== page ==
Why all black, do you think black suits your designs best, or?

Every collection has a different color scheme, but we always use black as an accent color. Black looks good on everyone.

Do you think you will ever do a color collection? 

I've done several. My most colorful collection to date was Arena, SS11. Red, Red Blood, SS12 was also very...red.

Where do you want the brand to go? 

 

I would love to create more of home for my collections in the US, sales wise. After all, it is a New York brand in full. I design and produce in NYC. I also still make most of the samples myself in my Chinatown apartment. 

 

http://www.katiegallagher.com

Meet the designer: DEGEN

victoria brandt

Photography & interview by Victoria Brandt, Model Kai Cameron

Photography & interview by Victoria Brandt, Model Kai Cameron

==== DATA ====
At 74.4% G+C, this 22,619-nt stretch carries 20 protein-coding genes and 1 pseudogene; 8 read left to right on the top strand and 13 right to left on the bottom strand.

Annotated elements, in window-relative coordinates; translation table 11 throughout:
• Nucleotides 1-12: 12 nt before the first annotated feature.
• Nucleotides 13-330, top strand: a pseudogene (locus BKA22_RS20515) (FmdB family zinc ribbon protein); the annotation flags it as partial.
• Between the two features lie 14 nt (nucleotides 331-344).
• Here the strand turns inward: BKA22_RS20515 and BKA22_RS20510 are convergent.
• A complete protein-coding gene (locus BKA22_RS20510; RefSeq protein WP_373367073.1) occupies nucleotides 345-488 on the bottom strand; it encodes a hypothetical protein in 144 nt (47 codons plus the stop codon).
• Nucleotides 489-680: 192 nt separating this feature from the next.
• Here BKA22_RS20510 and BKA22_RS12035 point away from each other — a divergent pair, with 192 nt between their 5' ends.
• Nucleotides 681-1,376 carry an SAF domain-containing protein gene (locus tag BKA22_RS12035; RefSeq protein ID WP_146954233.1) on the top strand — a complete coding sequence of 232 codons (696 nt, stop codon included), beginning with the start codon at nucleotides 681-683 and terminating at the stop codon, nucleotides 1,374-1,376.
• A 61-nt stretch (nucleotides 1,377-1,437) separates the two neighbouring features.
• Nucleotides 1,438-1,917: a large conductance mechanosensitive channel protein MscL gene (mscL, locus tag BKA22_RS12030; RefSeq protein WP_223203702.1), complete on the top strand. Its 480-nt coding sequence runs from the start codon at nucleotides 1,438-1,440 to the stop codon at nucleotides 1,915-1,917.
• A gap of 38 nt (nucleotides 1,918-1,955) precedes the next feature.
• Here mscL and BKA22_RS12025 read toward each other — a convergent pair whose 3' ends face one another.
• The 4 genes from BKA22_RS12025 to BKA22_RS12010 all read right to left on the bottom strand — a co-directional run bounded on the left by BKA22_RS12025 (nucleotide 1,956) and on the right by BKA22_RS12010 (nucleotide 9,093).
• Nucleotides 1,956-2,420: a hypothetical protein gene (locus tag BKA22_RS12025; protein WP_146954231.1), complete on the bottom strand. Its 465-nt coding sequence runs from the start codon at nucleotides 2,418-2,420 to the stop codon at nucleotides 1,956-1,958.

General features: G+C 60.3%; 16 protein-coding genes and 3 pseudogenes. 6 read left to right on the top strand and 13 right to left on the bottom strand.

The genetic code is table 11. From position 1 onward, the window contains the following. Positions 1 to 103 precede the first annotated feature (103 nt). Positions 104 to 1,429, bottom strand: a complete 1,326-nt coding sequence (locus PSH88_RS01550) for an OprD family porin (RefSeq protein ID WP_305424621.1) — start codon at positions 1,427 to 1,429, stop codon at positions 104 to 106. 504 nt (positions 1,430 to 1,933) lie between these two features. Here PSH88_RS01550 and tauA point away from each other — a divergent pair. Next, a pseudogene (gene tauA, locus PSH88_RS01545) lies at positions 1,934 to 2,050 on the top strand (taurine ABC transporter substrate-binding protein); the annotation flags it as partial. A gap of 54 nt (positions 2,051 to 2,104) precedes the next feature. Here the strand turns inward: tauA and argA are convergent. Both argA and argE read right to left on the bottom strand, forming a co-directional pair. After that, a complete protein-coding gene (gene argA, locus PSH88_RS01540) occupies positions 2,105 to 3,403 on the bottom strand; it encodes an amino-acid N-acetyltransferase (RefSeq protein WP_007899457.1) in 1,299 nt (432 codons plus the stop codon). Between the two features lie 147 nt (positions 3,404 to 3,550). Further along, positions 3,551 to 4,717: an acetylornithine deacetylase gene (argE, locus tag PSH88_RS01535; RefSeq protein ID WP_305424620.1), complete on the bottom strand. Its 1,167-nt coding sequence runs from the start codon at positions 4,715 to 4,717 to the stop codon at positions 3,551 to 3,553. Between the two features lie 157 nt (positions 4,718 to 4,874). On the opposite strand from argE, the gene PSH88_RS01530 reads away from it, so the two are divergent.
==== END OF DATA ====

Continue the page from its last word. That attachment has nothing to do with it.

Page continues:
How did you first get into designing clothing?

I learned to knit when I was very young but I think my mom making all of my Halloween costumes growing up was a huge inspiration.  I had a little fashion show in high school and continued making some clothing pieces during college.  I didn't really make wearable garments until 2008 when I made some finale pieces for the VPL show.

Where do you get your inspiration from?  

I'm inspired by my friends and their work.  We are all making different things in a lot of different mediums.  We all influence each other.

"I have always been an advocate for being comfortable with your own body."

Does the knit aspect tend to inform the rest of the collection or vice versa? 

Up until this coming ss15 season I'd say my collection was 90% knitted.  The other aspects of the collection were added afterwards to help add balance to the work.  I really only think about the knitting when I first begin a season, then I add those other printed elements.

Your collection is very playful, what helps you keep this playfulness?